Environment Breaking news on the environment, climate change, pollution, and endangered species. Also featuring Climate Connections, a special series on climate change co-produced by NPR and National Geographic.

Environment

A late Triassic-era rausuchian, one of the rival reptile lineages who lost out to the dinosaurs. Dmitry Bogdonav/Wikimedia Commons hide caption

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Dmitry Bogdonav/Wikimedia Commons

Lake Mead, the largest reservoir in the nation, has shrunk so low there's concern the Hoover Dam will soon be unable to generate hydropower. Kirk Siegler/NPR hide caption

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Kirk Siegler/NPR

Where the Colorado River crisis is hitting home

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Charles F. "Chuck" Sams III is the first Native American director of the National Park Service. He's working to facilitate US government collaboration with tribes on managing public lands. Bill Clark/CQ-Roll Call, Inc via Getty Imag hide caption

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Bill Clark/CQ-Roll Call, Inc via Getty Imag

Working With Tribes To Co-Steward National Parks

In the final episode of Short Wave's Summer Road Trip series exploring the science happening in national parks and public lands, Aaron talks to National Park Service Director Charles Sams, who recently issued new policy guidance to strengthen the ways the park service collaborates with American Indian and Alaska Native Tribes, the Native Hawaiian Community, and other indigenous peoples. It's part of a push across the federal government to increase the level of tribal co-stewardship over public lands. Aaron talks with Sams, the first Tribal citizen to head the agency, about how he hopes this will change the way parks are managed, how the parks are already incorporating Traditional Ecological Knowledge, and what national parkland meant to him growing up as a member of the Cayuse and Walla Walla tribes on the Umatilla Indian Reservation in eastern Oregon.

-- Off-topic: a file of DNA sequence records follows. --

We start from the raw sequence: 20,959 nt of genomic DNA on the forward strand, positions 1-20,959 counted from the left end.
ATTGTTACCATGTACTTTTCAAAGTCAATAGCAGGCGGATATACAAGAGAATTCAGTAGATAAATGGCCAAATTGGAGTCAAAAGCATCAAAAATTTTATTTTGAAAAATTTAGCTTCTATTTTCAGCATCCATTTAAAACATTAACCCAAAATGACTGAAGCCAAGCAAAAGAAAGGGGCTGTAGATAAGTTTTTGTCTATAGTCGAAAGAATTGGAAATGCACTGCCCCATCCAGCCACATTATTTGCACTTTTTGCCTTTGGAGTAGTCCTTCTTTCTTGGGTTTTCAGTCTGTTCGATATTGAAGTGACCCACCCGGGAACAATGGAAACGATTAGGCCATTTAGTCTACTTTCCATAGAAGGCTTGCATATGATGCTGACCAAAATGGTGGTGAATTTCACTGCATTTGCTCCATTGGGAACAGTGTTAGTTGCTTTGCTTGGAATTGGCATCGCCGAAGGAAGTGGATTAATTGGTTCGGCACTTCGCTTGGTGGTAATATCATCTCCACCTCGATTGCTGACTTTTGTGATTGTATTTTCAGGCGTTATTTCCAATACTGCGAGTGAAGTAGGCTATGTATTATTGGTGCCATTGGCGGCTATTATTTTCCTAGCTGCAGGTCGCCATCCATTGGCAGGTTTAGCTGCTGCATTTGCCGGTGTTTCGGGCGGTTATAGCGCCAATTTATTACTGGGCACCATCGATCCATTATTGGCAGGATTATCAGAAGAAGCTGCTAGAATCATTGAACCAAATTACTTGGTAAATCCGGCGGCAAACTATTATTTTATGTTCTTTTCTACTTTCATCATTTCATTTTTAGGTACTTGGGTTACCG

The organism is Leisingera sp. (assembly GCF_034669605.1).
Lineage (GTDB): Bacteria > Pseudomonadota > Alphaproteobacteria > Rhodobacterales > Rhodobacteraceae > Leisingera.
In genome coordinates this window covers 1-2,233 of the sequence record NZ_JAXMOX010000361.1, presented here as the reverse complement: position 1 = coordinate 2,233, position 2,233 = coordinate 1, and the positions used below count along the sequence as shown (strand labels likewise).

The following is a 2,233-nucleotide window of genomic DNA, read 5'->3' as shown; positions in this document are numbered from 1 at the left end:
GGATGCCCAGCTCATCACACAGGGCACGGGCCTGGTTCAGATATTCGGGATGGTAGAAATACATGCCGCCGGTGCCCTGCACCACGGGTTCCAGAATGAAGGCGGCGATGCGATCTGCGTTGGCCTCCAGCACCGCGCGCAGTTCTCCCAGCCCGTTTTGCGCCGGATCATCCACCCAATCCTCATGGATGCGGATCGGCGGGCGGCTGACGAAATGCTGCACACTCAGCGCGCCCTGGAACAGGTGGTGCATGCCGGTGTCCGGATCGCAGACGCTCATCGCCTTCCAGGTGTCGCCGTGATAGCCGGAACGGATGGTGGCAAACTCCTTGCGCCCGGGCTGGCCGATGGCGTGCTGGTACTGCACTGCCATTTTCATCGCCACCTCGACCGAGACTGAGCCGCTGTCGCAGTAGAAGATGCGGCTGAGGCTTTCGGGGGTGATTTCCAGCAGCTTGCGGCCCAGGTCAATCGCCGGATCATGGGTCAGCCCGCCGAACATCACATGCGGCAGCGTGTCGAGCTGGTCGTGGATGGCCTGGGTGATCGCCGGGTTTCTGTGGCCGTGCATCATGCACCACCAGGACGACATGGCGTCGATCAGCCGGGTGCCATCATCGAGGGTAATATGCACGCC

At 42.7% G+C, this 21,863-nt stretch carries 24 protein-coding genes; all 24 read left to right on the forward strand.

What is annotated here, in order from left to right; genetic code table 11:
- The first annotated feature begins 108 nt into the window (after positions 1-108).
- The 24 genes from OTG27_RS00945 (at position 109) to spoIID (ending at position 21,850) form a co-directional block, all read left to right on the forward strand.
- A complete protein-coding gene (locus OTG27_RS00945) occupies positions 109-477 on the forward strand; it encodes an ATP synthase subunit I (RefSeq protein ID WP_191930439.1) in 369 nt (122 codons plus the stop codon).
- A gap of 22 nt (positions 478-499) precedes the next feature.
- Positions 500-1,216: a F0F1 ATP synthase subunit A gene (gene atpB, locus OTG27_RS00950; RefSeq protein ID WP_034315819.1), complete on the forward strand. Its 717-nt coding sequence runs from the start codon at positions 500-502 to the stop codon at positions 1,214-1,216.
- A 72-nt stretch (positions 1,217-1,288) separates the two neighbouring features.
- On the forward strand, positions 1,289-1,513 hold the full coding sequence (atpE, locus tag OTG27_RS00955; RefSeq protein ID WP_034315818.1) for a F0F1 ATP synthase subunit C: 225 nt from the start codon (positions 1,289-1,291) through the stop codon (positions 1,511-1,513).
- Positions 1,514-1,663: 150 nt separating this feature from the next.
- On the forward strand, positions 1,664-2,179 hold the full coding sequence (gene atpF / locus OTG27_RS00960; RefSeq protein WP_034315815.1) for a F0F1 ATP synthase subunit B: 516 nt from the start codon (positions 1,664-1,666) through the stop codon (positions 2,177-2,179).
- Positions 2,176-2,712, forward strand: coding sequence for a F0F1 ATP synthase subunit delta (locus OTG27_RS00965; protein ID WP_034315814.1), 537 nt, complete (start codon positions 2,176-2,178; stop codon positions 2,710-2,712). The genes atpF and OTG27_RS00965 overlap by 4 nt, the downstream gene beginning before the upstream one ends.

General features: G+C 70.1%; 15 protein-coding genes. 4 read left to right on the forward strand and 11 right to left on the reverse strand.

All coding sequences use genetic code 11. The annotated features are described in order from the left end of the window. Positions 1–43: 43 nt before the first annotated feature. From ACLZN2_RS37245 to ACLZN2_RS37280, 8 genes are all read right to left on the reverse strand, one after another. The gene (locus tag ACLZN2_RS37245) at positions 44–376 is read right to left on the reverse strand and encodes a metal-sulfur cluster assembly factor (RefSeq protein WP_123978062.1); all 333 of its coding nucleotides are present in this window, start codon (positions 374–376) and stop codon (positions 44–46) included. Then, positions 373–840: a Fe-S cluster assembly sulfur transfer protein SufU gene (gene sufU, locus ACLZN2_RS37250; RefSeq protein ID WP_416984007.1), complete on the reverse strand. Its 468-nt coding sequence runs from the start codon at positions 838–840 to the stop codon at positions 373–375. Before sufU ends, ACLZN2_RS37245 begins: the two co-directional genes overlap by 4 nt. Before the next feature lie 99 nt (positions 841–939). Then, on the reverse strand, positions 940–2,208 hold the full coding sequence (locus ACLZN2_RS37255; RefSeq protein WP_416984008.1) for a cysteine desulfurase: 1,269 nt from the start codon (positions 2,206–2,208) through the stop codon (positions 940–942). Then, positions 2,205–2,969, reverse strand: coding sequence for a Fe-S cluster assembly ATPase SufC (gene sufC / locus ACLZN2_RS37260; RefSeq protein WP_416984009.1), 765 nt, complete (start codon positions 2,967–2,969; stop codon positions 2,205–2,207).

Working With Tribes To Co-Steward National Parks

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In this photo provided by the U.S. Fish and Wildlife Service, yellow crazy ants are seen in a bait testing efficacy trial at the Johnston Atoll National Wildlife Refuge in December, 2015. An invasive species known as the yellow crazy ant has been eradicated from the remote U.S. atoll in the Pacific. Robert Peck/AP hide caption

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Robert Peck/AP

In October 2016, in Kigali, Rwanda, nations around the globe agreed to phase out a category of dangerous greenhouse gases widely used in refrigerators and air conditioners. In 2022, the U.S. took steps to formally ratify the agreement. Cyril Ndegeya/AFP via Getty Images hide caption

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Cyril Ndegeya/AFP via Getty Images

Hurricane Fiona, which made landfall on Sunday, has damaged reservoirs and water filtration plants. Puerto Rico's only water agency is scrambling to restore services, but officials say they're waiting for flooded rivers to subside. Alejandro Granadillo/AP hide caption

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Alejandro Granadillo/AP